JACKSON COUNTY, Ala – The town of Pisgah has been dealing with water issues for several years that have resulted in brown, murky and sometimes chunky tap water. Last week one family tried to go through the proper channels to transfer their water service to a nearby town, but they say Pisgah’s town council denied the request.
Jessie Daniel is one of a few residents that have come forward to explain their water experiences. Daniel and his family were the first to try to leave the Pisgah water system. They secured permission from the town of Dutton to transfer to their system at a cost of $500.
“I’ve had two times last week where we had that situation with the dirty water. At the end of the day, we just want clean water and we see an easy fix,” Daniel said.
The town of Pisgah denied the waiver request and instead asked for Dutton to pay Pisgah $50,000 to let the family transfer.
News 19 obtained a recording in which Pisgah councilman Andrew Meeks appears to prematurely threaten to turn off water access to the Daniel family at a town council meeting.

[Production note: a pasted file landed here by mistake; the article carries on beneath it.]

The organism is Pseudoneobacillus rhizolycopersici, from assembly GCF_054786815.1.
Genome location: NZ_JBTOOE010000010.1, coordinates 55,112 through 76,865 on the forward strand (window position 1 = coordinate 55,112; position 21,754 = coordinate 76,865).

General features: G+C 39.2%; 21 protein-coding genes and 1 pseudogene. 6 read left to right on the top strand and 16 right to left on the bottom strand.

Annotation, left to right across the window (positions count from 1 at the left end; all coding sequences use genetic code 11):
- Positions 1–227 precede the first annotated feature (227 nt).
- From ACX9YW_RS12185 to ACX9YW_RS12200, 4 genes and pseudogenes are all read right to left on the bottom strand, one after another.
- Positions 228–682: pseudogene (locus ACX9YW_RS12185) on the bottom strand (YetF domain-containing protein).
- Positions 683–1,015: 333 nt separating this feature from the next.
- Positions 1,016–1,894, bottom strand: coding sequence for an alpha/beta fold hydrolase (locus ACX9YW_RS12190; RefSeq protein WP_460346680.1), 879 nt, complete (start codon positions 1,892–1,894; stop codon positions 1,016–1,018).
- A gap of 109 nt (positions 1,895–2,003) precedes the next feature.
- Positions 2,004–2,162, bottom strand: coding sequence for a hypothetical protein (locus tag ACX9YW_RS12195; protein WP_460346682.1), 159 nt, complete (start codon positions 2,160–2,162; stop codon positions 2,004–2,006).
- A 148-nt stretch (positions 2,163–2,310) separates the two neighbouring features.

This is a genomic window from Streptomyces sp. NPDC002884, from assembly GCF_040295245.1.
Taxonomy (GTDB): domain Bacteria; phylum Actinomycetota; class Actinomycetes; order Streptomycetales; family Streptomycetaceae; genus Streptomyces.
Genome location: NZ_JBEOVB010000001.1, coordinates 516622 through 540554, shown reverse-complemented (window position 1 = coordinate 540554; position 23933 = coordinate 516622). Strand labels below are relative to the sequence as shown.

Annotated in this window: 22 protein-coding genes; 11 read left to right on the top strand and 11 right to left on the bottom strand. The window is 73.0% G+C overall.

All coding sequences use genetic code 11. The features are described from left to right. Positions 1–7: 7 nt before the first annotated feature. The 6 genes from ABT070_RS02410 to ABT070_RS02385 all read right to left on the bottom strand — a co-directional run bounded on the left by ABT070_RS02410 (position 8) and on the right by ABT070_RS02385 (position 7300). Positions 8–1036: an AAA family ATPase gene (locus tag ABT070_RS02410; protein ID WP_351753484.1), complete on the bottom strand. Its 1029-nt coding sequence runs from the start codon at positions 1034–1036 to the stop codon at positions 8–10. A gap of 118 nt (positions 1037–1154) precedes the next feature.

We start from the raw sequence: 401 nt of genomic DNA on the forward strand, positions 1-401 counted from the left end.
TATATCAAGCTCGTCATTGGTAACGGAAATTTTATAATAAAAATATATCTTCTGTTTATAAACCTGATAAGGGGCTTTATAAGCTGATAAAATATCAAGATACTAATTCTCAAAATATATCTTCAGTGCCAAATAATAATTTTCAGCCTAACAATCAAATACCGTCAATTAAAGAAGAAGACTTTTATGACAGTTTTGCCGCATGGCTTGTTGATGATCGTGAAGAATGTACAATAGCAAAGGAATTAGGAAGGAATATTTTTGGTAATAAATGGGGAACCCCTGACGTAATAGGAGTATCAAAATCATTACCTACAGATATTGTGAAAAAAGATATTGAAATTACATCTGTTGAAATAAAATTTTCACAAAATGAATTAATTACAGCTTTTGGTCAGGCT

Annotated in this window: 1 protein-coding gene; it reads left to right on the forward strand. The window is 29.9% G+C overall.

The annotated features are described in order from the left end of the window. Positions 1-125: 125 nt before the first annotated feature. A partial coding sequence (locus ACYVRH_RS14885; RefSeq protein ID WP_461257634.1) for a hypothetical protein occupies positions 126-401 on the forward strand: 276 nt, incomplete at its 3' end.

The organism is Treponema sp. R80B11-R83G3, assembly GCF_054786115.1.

“I would make the recommendation to the mayor that he send the water department there in the morning and turn it off at 8 o’clock,” said Meek. He added, “I’m that way though. I’m looking at this from a business standpoint. Because we got blindsided by a news agency doing this.”
Following these comments, the town declined to let the family off the water system. The town did not shut the family’s water off. The council did not respond to phone calls last week nor emails over the weekend in response to this story.
“If you are getting so upset in a board meeting over somebody just wanting to help their family, I don’t know, you need to backup and punt. Think about the situation,” Daniel said.
Mayor Leamon Smith along with the town clerk both confirmed previously that the town was worried other residents would want to leave the water system if the council let the Daniel’s family leave. The water system is a major source of revenue for the small town.
Despite visually dirty water, both the town of Pisgah and ADEM say the water is safe. Pisgah has secured several grants and has spent more than a million dollars on repairs to the system, according to the town clerk.
ADEM recently made just under $500,000 available to Pisgah to make repairs to the water tank which needs restoration. The tank is believed to have serious sediment buildup. The town clerk says most waterlines have been replaced but still require consistent flushing which disturbs sediment in the lines, likely causing dirty water.
Town officials say many families do not run water frequently which also creates situations where water comes out dirty and then eventually clears up.
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